• Who might have been the intended readers?
      • Do you think this is the complete document or are pages missing?
    • Help students to think about their personal responses to the document. Possible questions include:
      • What surprises you about what you’re seeing?
      • What do you want to know about this document?
  3. Ask students to draw conclusions about what this document was for, who created it, and why. Reveal (or confirm) the document’s identity as John Beckley’s copy of the Bill of Rights 1789 as sent to the states. Probe students about their prior knowledge.
    • Ask students to summarize what they know about the Bill of Rights. Possible questions include:
      • Why do you think Congress felt the need for specific rights to be clearly articulated?
      • Why attach these rights as appendages rather than incorporate them into the body of the Constitution?
      • How many amendments did the states ratify of these twelve sent to them in 1789? How many amendments to the Constitution do we have now?
      • Encourage students to think about the ratification of the Bill of Rights.
        • How might states have determined which amendments to ratify?
        • What debates might have taken place regarding each amendment?
    • Ask students how they would select which amendments to ratify. Discuss how an analysis and debate of each amendment should inform their decisions.
  4. Model the analysis process using one of the twelve amendments from John Beckley’s copy of the Bill of Rights 1789 as sent to the states. (See step five below for process.)
  5. Assign students (working in pairs or groups) specific amendments to analyze and present to their classmates for ratification.
    • Ask students to first identify unfamiliar vocabulary.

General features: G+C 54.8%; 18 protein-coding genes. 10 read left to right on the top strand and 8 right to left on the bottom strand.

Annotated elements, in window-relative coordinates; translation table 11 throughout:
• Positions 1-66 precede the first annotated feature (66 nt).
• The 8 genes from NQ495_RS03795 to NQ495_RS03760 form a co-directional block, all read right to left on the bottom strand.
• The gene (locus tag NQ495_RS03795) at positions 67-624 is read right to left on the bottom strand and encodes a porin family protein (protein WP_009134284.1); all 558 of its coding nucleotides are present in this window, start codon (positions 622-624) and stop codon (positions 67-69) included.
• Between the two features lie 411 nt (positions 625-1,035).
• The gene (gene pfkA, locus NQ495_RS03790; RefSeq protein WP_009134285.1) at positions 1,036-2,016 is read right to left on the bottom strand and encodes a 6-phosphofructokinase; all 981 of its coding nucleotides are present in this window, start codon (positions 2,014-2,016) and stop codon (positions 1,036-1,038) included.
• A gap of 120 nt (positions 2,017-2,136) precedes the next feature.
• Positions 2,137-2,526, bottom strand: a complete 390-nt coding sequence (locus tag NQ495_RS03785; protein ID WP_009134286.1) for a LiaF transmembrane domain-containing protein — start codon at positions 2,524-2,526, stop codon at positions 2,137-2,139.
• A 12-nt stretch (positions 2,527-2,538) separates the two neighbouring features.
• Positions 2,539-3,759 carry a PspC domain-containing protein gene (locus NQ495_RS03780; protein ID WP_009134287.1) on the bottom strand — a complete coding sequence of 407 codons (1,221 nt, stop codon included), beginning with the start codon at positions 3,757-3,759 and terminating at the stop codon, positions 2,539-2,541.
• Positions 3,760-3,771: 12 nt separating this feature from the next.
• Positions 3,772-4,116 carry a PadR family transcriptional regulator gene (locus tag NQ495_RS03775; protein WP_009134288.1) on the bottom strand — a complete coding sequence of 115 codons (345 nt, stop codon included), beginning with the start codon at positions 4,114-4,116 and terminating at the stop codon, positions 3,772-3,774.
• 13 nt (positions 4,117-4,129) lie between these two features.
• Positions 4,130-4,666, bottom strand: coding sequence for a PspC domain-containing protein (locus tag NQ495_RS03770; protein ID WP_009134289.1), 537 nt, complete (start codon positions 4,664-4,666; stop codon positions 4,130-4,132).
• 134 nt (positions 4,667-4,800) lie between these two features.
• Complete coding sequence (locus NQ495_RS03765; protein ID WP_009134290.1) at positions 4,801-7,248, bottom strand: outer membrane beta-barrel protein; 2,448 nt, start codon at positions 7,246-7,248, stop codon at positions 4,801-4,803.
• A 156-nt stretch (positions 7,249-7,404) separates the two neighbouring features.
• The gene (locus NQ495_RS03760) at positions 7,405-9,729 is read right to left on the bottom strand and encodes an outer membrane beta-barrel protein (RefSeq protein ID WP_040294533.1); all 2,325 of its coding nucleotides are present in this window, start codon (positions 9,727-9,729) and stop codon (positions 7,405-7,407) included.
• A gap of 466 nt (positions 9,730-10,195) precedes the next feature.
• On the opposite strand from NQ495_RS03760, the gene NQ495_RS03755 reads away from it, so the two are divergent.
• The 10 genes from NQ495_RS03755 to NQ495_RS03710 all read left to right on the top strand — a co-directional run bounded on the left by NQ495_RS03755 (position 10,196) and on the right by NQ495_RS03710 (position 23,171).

• Encourage students to analyze the amendment’s wording by making notes on a separate piece of paper.
    • Ask students to respond to the following questions on another piece of paper:
      • What is the specific right articulated in this amendment in your own words?
      • Do you think this amendment should be included in the Bill of Rights? Why or why not?
  6. Working with the entire class, have students present and debate their analyses, by amendment, to the questions above. Conclude by holding a secret ballot on which of the twelve amendments should be ratified. Compare the students’ “Bill of Rights” to the Bill of Rights.


  • Review Thomas Jefferson’s Letter to James Madison for Jefferson's concern regarding the failure to include a Bill of Rights. Have students write a letter in response that explains how the adopted Bill of Rights addresses Jefferson’s specific concerns.
  • Examine the seventeen amendments in the House of Representatives' Resolution and Articles of Amendment passed on August 24, 1789. How do these seventeen amendments differ from the twelve approved by the Senate on September 14, 1789?

Lesson Evaluation

  • Teacher observation of collaborative work.
  • Teacher observation of critical thinking.
  • Evaluate the written and oral presentation of amendments.